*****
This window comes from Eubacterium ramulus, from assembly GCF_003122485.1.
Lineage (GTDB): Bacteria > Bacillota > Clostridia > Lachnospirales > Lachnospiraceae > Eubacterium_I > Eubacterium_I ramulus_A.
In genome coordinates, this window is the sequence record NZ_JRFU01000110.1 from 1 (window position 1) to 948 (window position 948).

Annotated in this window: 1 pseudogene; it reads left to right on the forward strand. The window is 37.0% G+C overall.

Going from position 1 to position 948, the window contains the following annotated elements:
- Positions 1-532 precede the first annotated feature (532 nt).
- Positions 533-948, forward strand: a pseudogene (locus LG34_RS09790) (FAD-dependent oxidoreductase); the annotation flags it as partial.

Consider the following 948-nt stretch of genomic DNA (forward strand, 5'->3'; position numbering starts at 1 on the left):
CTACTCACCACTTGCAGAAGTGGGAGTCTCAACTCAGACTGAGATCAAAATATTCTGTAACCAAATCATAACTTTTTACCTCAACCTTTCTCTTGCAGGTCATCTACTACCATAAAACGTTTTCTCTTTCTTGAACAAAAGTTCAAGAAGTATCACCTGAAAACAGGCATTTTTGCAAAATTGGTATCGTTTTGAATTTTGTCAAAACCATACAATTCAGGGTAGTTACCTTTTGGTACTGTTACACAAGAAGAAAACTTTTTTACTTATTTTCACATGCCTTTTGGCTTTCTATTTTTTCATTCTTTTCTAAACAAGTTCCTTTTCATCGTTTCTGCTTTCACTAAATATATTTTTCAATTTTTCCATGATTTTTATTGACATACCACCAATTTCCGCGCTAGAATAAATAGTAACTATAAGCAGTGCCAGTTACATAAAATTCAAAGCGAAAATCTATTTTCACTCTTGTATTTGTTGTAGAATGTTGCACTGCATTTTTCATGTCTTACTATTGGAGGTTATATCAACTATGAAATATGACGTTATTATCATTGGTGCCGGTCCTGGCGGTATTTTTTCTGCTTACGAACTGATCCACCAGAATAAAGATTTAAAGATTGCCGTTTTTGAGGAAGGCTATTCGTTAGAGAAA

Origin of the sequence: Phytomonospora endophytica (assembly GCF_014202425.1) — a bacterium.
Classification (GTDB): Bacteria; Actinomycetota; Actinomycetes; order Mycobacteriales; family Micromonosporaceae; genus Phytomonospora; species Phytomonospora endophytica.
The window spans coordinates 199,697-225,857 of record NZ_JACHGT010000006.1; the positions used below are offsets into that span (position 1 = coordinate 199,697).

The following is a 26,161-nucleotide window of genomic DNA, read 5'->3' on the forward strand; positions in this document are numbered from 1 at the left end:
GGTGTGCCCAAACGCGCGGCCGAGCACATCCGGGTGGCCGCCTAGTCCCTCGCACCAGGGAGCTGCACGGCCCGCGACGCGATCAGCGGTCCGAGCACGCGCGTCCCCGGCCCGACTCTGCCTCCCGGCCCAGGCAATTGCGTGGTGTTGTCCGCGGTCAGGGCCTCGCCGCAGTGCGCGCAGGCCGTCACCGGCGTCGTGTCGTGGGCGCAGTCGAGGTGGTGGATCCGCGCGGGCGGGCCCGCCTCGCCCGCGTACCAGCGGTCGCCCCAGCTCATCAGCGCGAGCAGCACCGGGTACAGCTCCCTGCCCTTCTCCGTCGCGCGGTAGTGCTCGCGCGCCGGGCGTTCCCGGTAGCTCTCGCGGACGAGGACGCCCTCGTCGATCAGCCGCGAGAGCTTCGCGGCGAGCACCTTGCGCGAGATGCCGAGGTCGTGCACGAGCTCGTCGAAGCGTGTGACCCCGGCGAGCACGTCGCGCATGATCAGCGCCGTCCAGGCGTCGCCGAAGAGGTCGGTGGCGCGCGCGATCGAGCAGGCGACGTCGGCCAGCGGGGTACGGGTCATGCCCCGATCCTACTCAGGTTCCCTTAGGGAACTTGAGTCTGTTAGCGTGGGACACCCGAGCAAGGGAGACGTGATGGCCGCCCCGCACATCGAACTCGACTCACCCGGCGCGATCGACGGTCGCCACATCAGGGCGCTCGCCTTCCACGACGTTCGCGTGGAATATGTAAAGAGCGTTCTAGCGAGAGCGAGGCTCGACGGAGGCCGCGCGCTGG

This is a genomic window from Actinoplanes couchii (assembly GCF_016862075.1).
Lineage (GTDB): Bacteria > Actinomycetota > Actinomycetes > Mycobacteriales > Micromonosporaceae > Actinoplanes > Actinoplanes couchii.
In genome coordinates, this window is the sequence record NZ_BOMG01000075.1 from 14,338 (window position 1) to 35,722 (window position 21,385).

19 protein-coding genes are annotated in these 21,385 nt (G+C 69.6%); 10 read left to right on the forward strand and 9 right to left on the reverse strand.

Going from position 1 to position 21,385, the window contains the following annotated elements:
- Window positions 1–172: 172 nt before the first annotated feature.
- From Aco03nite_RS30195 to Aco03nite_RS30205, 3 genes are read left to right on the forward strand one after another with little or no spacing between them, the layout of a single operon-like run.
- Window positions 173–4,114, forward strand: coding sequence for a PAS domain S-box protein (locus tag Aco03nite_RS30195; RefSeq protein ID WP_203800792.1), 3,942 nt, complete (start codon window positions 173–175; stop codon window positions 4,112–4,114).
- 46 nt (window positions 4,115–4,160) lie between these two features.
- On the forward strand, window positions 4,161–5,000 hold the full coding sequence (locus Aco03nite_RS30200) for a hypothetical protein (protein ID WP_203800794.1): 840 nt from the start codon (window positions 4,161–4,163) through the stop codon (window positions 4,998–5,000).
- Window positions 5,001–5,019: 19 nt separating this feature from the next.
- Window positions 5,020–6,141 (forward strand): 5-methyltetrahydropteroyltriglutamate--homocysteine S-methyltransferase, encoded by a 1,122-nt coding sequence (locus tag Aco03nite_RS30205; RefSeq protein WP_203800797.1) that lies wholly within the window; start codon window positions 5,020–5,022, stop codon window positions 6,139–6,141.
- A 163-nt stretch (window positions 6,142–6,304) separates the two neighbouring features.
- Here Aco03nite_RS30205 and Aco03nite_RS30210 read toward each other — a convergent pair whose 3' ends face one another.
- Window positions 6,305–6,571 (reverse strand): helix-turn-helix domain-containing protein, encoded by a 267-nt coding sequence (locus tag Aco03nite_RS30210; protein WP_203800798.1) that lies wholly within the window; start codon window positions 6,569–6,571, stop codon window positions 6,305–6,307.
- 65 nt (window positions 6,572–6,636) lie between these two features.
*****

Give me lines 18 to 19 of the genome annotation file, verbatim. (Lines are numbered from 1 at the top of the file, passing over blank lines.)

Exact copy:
19 protein-coding genes are annotated in these 21,385 nt (G+C 69.6%); 10 read left to right on the forward strand and 9 right to left on the reverse strand.

Going from position 1 to position 21,385, the window contains the following annotated elements: